Keep in mind that dispersed camping is not allowed. There are several campgrounds along the way, though. It's also worth noting that cyclists and horseback riders share the trail in some parts.

South Manitou Island

There aren't many things cooler than camping on an island. (Even if it's not in the tropics.) You can do just that on South Manitou Island. Part of Sleeping Bear Dunes National Lakeshore, you will need a backcountry permit before heading over. Many campsites are available, both individual and group. There is no firewood available, so be prepared to gather some downed wood on the island. (Fires allowed in fire pits only.)

In total, it's a 10-mile loop around the island. It's great for hikers of all experiences with lots to explore. Highlights include sand dunes, a lighthouse, the Lake Michigan shoreline, and shipwreck remains.

Little Carp River Trail

One of Michigan's hidden gems is the Porcupine Mountains. The Little Carp River Trail is a favorite in the area. This 12-mile out-and-back is well-marked. Expect a few river crossings, rocky rapids, slides, small waterfalls, and some boardwalks over the river. You'll also enjoy lush fern undergrowth and old-growth forest. You can get to Lake Superior down another short path. (With camping options nearby.) There are several connecting trails if you want to lengthen your trip. This trail offers blissful isolation with several campsites along the way. And, you're never too far from the river.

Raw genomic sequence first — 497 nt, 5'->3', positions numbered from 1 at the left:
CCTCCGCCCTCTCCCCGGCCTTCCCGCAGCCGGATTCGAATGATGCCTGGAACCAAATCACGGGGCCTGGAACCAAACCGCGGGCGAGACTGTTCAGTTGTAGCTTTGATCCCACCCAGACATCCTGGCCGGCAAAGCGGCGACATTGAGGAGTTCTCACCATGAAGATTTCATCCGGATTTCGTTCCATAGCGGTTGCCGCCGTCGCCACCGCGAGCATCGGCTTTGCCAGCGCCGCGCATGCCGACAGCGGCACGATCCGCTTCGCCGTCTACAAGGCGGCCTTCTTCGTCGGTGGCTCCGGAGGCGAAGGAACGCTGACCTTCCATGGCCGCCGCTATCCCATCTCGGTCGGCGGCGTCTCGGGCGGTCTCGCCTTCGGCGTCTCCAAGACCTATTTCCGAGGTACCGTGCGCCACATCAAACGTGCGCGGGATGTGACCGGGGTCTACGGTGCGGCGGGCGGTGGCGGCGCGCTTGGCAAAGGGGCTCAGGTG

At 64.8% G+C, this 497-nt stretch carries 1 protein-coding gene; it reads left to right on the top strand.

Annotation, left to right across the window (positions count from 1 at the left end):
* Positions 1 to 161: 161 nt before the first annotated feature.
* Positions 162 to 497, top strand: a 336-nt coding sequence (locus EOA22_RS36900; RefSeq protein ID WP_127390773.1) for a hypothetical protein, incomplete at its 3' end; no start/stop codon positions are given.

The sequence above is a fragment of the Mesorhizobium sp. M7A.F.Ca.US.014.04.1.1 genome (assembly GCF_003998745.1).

Manistee River Trail and North Country Loop

It's hard to go hiking in Michigan without doing at least one section of the North Country Trail. This one is a manageable 20 miles. Its length makes it perfect for a weekend backpacking trip. There are traditional campgrounds at two of the trailheads. (As well as several access points.) Some of its  highlights include the longest suspension bridge in the lower peninsula, a small waterfall, the Hodenpyl Dam, and, of course, overlooks of the Big Manistee River and Udell Hills.

Location Map

The following map shows the location of each trailhead for your reference. Click the "Load Interactive Map" button to load the correct map. Once loaded, you can navigate to each trailhead and see the various trails.

For even more detailed mapping, including being able to print a copy for yourself, click the "Open in CalTopo" button at the top of the map once it's loaded into view.


Whether you're looking for a walk along the coast of a Great Lake or something deep in the woods, you're sure to find a secluded, picturesque trail in Michigan. Have you done any of these hikes? We'd love to hear about your favorite hikes in Michigan in the comments section below!

Read Next

If you're looking for more hike ideas, read our “Best Backpacking Trips in the Midwest” round-up post. Also, the following Hike of the Week articles cover other great trails in the region.

Hike of the Week: Newport State Park
Hike of the Week: Shawnee Backpack Trail Loop
Hike of the Week: Superior Hiking Trail-Section 6

For even more amazing backpacking trips, visit The Trailhead, our interactive hike map. It contains a curated list of dozens of hikes, each with a detailed write-up like this one.

The Trailhead - Interactive Map of Backpacking Trips

Finally, check out our comprehensive list of backpacking articles that cover just about everything there is to know about backpacking. If you're just starting out, our Backpacking 101 section covers all the basics. If you already have a few trips under your belt, you can find more advanced topics covered in our Expert Articles.

Hike of the Week USA Central